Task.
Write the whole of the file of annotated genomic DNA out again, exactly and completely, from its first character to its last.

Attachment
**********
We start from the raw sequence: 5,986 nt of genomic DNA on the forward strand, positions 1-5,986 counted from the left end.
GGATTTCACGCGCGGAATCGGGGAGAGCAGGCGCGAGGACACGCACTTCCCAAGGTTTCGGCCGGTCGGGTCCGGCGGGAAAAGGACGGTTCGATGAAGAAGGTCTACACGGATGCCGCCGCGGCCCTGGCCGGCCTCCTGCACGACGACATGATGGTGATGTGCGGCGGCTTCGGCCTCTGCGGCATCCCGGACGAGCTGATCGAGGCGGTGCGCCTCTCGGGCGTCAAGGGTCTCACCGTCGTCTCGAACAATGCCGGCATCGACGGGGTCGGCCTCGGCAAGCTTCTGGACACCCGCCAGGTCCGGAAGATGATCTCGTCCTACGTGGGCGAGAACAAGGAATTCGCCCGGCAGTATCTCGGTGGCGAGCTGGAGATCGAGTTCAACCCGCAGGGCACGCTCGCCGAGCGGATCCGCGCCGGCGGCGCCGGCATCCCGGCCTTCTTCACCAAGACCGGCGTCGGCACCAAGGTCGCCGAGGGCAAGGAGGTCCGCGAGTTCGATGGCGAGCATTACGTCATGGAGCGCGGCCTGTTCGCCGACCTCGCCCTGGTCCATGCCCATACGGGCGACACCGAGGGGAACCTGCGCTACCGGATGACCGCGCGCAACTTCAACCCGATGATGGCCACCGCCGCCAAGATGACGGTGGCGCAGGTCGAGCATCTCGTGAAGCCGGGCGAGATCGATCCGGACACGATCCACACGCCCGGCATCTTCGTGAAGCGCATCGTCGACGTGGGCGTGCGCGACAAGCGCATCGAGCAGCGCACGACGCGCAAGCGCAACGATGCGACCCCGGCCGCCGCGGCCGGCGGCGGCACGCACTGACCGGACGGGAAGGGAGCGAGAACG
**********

We start from the raw sequence: 5,986 nt of genomic DNA on the forward strand, positions 1-5,986 counted from the left end.
GGATTTCACGCGCGGAATCGGGGAGAGCAGGCGCGAGGACACGCACTTCCCAAGGTTTCGGCCGGTCGGGTCCGGCGGGAAAAGGACGGTTCGATGAAGAAGGTCTACACGGATGCCGCCGCGGCCCTGGCCGGCCTCCTGCACGACGACATGATGGTGATGTGCGGCGGCTTCGGCCTCTGCGGCATCCCGGACGAGCTGATCGAGGCGGTGCGCCTCTCGGGCGTCAAGGGTCTCACCGTCGTCTCGAACAATGCCGGCATCGACGGGGTCGGCCTCGGCAAGCTTCTGGACACCCGCCAGGTCCGGAAGATGATCTCGTCCTACGTGGGCGAGAACAAGGAATTCGCCCGGCAGTATCTCGGTGGCGAGCTGGAGATCGAGTTCAACCCGCAGGGCACGCTCGCCGAGCGGATCCGCGCCGGCGGCGCCGGCATCCCGGCCTTCTTCACCAAGACCGGCGTCGGCACCAAGGTCGCCGAGGGCAAGGAGGTCCGCGAGTTCGATGGCGAGCATTACGTCATGGAGCGCGGCCTGTTCGCCGACCTCGCCCTGGTCCATGCCCATACGGGCGACACCGAGGGGAACCTGCGCTACCGGATGACCGCGCGCAACTTCAACCCGATGATGGCCACCGCCGCCAAGATGACGGTGGCGCAGGTCGAGCATCTCGTGAAGCCGGGCGAGATCGATCCGGACACGATCCACACGCCCGGCATCTTCGTGAAGCGCATCGTCGACGTGGGCGTGCGCGACAAGCGCATCGAGCAGCGCACGACGCGCAAGCGCAACGATGCGACCCCGGCCGCCGCGGCCGGCGGCGGCACGCACTGACCGGACGGGAAGGGAGCGAGAACG